Hormones and Perimenopause

Healthy Aging, Healthy Living
on August 19, 2011
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Perimenopause is referred to as menopausal transition and is the stage prior to official menopause. The Mayo Clinic explains, “As you go through the menopausal transition, your body's production of estrogen and progesterone fluctuates. These hormonal fluctuations are at the root of the changes your body goes through during perimenopause.” Such changes occur naturally as you near the end of your reproductive years. This will be accompanied by a gradual decrease and then cessation of your menstrual cycle (though a few women do experience an immediate stop in their period or even have increased flow), as well as a host of symptoms that may range from mild to severe.

Hormone change symptoms. Some of the most common perimenopause symptoms include hot flashes, night sweats, mood swings and changes in sexual desire. This may be accompanied by decreased vaginal secretion, decreased bladder control, lowered bone density and cholesterol changes that may affect heart health. About a year after your period has ceased, you will no longer be able to become pregnant.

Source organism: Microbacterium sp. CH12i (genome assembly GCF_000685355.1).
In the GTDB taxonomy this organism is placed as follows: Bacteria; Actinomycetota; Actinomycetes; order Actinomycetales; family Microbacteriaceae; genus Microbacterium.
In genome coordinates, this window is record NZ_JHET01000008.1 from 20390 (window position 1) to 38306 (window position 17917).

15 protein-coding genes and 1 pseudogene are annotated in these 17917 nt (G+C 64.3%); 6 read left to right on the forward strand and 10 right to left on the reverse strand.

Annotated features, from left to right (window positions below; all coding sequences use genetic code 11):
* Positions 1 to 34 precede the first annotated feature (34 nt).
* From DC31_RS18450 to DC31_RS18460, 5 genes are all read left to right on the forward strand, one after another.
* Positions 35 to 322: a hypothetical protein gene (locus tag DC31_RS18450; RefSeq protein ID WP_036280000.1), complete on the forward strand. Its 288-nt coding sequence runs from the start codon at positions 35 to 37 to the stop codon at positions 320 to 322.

Symptom duration. For many women, the symptoms associated with perimenopause will continue for several years. Nearly all women will experience the various symptoms for at least a year, though perimenopause induced by surgery (such as ovary removal) may not last as long.

Management for hormone changes. The treatment options available to you will vary according to symptom severity and any other medical challenges that you might have. Some women have very mild symptoms that they don’t feel warrant more management than wearing a few layers of clothing or engaging in relaxation techniques such as yoga or meditation. Others may have very severe symptoms that require medication or, in some cases, hormone therapy to make the changes a little more gradual and easy to manage. The level of treatment that is right for you will depend very much on how much the symptoms bother you and how much they interfere with daily life. If you’re unable to go to work some days or your family places armed guards around the thermostat control, then it may be time to discuss management options with your doctor.